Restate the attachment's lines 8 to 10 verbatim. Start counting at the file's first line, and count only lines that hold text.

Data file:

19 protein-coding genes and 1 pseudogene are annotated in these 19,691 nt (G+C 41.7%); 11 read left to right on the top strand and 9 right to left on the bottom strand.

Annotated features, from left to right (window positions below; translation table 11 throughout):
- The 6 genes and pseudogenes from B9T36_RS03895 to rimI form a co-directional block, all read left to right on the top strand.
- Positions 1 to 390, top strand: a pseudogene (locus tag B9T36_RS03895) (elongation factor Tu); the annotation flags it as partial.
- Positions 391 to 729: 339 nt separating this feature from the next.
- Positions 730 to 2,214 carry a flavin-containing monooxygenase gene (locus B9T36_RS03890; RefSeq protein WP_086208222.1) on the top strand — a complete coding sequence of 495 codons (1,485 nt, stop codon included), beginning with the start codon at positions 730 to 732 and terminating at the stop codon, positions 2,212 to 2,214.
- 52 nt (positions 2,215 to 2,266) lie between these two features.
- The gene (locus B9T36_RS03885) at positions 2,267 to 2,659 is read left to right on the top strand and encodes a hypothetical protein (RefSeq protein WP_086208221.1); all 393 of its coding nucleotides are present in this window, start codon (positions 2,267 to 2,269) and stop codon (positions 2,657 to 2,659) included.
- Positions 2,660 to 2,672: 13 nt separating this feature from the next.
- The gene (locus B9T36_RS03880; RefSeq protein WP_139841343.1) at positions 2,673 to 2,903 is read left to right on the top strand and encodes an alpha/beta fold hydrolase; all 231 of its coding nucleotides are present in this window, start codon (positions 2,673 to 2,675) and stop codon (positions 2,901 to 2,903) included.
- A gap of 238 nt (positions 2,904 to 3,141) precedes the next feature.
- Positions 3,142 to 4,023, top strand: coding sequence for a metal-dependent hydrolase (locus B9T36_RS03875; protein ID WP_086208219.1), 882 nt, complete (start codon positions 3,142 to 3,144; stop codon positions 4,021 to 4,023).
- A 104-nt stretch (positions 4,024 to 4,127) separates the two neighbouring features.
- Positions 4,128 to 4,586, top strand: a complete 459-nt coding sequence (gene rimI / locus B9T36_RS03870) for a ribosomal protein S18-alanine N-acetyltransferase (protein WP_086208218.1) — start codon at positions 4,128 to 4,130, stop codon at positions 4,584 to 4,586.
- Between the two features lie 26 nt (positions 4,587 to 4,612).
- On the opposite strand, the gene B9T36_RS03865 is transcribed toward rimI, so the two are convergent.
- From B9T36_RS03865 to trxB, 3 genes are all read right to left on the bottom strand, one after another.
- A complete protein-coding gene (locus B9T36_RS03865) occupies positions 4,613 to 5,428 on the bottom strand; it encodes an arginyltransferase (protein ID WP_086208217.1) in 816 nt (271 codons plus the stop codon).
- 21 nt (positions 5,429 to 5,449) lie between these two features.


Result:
- The gene (locus B9T36_RS03885) at positions 2,267 to 2,659 is read left to right on the top strand and encodes a hypothetical protein (RefSeq protein WP_086208221.1); all 393 of its coding nucleotides are present in this window, start codon (positions 2,267 to 2,269) and stop codon (positions 2,657 to 2,659) included.
- Positions 2,660 to 2,672: 13 nt separating this feature from the next.
- The gene (locus B9T36_RS03880; RefSeq protein WP_139841343.1) at positions 2,673 to 2,903 is read left to right on the top strand and encodes an alpha/beta fold hydrolase; all 231 of its coding nucleotides are present in this window, start codon (positions 2,673 to 2,675) and stop codon (positions 2,901 to 2,903) included.